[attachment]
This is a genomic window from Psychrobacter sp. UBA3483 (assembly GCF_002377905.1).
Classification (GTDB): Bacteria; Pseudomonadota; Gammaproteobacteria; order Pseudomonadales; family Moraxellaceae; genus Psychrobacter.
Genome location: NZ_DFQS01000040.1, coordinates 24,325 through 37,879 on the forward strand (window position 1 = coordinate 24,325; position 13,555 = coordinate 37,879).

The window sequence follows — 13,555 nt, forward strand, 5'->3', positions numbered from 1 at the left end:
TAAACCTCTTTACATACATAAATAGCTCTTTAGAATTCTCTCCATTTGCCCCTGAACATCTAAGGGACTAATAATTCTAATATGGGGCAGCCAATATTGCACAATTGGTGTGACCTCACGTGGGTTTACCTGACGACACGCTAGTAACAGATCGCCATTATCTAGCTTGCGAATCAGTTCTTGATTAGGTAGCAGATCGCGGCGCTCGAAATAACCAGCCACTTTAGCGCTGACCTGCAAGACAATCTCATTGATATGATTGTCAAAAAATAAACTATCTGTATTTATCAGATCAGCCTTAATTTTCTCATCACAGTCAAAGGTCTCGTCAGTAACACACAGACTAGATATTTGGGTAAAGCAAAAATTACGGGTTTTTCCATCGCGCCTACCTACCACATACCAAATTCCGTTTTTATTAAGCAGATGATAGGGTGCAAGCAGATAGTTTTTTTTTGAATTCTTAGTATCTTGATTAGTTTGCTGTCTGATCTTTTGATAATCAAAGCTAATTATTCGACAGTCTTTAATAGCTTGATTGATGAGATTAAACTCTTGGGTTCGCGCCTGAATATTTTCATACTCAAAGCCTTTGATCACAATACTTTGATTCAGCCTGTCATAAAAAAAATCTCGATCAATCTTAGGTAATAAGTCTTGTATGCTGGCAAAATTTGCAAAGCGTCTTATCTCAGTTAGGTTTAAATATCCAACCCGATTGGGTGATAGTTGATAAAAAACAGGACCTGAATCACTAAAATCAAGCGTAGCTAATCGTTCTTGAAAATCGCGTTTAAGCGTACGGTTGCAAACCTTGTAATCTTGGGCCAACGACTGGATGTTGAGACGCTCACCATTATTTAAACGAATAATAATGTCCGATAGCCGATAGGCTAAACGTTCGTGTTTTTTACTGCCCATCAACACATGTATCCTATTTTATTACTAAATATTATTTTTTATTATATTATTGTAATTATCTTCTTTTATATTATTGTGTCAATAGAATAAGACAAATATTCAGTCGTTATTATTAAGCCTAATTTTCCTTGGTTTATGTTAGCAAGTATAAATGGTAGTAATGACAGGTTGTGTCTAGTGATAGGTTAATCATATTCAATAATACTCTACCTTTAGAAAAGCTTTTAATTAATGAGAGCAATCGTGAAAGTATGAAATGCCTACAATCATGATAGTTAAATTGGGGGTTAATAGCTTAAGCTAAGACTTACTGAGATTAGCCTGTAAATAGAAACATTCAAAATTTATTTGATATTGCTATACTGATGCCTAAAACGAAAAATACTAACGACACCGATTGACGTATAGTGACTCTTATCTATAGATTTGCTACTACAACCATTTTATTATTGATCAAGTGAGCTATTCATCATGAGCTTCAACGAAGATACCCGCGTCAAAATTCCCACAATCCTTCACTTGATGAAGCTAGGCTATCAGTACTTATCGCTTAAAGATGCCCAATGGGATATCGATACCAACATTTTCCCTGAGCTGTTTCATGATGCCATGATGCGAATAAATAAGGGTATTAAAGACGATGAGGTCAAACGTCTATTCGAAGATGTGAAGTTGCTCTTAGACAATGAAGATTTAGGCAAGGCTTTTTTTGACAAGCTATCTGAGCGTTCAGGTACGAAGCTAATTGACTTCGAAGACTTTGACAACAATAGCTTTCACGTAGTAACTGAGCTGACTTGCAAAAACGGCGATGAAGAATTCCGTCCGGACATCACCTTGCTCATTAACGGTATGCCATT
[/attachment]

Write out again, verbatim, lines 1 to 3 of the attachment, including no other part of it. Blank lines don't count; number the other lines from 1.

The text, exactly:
This is a genomic window from Psychrobacter sp. UBA3483 (assembly GCF_002377905.1).
Classification (GTDB): Bacteria; Pseudomonadota; Gammaproteobacteria; order Pseudomonadales; family Moraxellaceae; genus Psychrobacter.
Genome location: NZ_DFQS01000040.1, coordinates 24,325 through 37,879 on the forward strand (window position 1 = coordinate 24,325; position 13,555 = coordinate 37,879).